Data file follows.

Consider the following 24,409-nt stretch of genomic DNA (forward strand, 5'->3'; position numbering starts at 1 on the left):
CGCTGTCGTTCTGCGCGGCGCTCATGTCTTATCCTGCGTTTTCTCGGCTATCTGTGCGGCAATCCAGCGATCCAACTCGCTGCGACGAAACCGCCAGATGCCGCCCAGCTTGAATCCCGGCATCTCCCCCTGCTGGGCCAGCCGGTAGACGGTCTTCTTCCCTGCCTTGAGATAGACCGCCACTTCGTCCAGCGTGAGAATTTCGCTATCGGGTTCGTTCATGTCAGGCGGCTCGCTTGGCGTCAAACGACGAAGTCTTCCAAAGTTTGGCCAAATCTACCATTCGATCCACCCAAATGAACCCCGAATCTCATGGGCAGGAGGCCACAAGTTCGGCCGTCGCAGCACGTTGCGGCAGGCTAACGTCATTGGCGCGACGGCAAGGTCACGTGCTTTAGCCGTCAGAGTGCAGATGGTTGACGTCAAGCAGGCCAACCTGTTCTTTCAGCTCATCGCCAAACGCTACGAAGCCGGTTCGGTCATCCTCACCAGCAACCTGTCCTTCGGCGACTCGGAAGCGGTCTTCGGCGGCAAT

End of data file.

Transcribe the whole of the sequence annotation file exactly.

Consider the following 24,409-nt stretch of genomic DNA (forward strand, 5'->3'; position numbering starts at 1 on the left):
CGCTGTCGTTCTGCGCGGCGCTCATGTCTTATCCTGCGTTTTCTCGGCTATCTGTGCGGCAATCCAGCGATCCAACTCGCTGCGACGAAACCGCCAGATGCCGCCCAGCTTGAATCCCGGCATCTCCCCCTGCTGGGCCAGCCGGTAGACGGTCTTCTTCCCTGCCTTGAGATAGACCGCCACTTCGTCCAGCGTGAGAATTTCGCTATCGGGTTCGTTCATGTCAGGCGGCTCGCTTGGCGTCAAACGACGAAGTCTTCCAAAGTTTGGCCAAATCTACCATTCGATCCACCCAAATGAACCCCGAATCTCATGGGCAGGAGGCCACAAGTTCGGCCGTCGCAGCACGTTGCGGCAGGCTAACGTCATTGGCGCGACGGCAAGGTCACGTGCTTTAGCCGTCAGAGTGCAGATGGTTGACGTCAAGCAGGCCAACCTGTTCTTTCAGCTCATCGCCAAACGCTACGAAGCCGGTTCGGTCATCCTCACCAGCAACCTGTCCTTCGGCGACTCGGAAGCGGTCTTCGGCGGCAAT